Politics / International Relations
The Logic of Japanese Politics: Leaders, Institutions, and the Limits of Change
（Columbia University Press 1999）
Gerald L. Curtis
Interpreting a rapidly changing and vastly complex political system, this detailed chronicle shows the dynamics of a Japanese-style democracy at work.
Offering a framework for understanding Japan’s attempts to solve its present political problems, it also provides insights into future resolutions.
The author does not agree with the common notion that consensus and cultural uniqueness are defining elements in Japan’s decision-making processes.
Rather, he stresses the role of competition among the many individuals concerned in the continuation and reform of Japan’s politics.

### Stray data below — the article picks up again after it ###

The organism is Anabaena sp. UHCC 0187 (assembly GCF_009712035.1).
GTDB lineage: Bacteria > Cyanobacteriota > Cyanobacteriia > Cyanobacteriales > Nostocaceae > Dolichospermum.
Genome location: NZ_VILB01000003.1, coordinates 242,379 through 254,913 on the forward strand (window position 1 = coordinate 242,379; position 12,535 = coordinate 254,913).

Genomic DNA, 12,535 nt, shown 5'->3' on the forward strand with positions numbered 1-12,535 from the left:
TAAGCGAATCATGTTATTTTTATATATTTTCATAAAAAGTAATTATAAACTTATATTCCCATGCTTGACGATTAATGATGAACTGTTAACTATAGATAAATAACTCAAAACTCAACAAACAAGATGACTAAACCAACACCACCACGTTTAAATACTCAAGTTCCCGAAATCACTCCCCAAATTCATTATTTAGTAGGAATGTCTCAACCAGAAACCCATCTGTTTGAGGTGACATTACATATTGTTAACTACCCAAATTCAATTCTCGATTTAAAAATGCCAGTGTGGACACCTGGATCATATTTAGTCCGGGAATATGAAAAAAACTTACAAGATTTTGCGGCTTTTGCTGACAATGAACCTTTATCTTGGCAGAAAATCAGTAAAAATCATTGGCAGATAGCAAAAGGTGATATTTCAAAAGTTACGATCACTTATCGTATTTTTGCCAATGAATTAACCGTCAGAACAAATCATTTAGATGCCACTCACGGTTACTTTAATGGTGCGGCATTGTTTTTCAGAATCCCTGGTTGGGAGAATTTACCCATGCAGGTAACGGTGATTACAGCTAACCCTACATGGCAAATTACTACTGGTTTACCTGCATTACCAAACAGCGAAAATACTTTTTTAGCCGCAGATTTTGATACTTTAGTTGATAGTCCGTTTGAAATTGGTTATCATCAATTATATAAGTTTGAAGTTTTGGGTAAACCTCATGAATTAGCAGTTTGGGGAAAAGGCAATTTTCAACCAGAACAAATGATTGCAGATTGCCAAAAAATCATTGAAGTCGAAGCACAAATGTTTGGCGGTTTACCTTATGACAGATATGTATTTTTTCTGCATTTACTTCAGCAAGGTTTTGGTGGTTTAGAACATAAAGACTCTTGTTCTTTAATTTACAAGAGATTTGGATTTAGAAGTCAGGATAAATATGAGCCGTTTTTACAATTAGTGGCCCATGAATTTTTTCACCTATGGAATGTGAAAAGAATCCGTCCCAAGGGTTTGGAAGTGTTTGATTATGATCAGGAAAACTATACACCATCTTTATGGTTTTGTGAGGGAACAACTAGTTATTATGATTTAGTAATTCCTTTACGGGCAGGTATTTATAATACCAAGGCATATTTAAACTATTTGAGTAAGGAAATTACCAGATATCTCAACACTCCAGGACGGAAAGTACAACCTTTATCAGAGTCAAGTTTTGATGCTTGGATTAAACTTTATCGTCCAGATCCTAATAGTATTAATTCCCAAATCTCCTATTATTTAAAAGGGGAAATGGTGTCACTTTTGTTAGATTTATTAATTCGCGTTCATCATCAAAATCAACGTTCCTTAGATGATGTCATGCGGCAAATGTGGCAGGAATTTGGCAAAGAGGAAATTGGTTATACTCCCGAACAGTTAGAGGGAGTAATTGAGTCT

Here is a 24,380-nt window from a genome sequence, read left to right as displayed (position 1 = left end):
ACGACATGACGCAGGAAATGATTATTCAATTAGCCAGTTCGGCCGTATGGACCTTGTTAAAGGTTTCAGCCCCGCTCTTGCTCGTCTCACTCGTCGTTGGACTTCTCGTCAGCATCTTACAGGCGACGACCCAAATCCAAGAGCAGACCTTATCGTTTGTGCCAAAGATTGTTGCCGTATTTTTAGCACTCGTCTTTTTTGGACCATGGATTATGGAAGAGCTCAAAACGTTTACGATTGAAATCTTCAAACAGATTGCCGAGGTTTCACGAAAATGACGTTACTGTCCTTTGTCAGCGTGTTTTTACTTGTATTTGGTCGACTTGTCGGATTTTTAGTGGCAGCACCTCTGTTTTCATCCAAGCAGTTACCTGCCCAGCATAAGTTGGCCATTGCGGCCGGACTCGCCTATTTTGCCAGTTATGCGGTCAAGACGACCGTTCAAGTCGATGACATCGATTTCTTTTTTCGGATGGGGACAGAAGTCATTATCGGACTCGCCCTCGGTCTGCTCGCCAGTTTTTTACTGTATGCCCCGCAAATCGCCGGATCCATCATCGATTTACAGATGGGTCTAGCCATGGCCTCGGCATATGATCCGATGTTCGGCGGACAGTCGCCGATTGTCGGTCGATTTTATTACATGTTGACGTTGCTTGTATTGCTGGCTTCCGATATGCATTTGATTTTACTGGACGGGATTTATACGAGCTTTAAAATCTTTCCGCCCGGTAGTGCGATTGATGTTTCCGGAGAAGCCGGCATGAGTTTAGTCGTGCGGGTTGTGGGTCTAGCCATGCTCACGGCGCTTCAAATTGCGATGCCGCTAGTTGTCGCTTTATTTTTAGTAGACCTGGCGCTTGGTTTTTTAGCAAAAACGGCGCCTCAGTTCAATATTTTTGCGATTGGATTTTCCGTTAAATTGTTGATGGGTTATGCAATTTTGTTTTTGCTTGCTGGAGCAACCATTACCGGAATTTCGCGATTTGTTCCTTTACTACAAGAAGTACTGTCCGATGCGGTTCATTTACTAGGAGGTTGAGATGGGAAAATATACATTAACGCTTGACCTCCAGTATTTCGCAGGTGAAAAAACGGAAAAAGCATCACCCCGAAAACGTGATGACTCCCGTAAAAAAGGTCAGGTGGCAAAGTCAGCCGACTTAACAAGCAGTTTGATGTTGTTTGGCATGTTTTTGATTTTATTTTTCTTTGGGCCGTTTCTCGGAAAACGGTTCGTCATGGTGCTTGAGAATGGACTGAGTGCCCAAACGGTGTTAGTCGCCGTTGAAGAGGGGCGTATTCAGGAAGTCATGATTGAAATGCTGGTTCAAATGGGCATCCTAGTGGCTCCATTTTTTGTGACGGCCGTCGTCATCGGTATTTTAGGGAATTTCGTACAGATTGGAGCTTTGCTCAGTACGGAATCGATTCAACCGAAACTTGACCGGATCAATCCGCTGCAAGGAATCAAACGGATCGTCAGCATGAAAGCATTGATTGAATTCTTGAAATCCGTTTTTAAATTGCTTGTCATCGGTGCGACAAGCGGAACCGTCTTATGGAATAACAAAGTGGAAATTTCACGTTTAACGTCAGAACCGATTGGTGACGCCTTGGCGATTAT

In so doing he interprets such important political developments as the Liberal Democratic Party’s loss of power in 1993 after nearly four decades of full control.
He explicates the historic electoral reform of 1994 that replaced the electoral system which had been in place since 1924.
He chronicles the decline of machine politics and indicates the new importance of the non-party voter.
It is the personalities of power politics that often direct policy and here the author provides an analysis of the complex relations between Japanese leaders and institutions during the 1990s.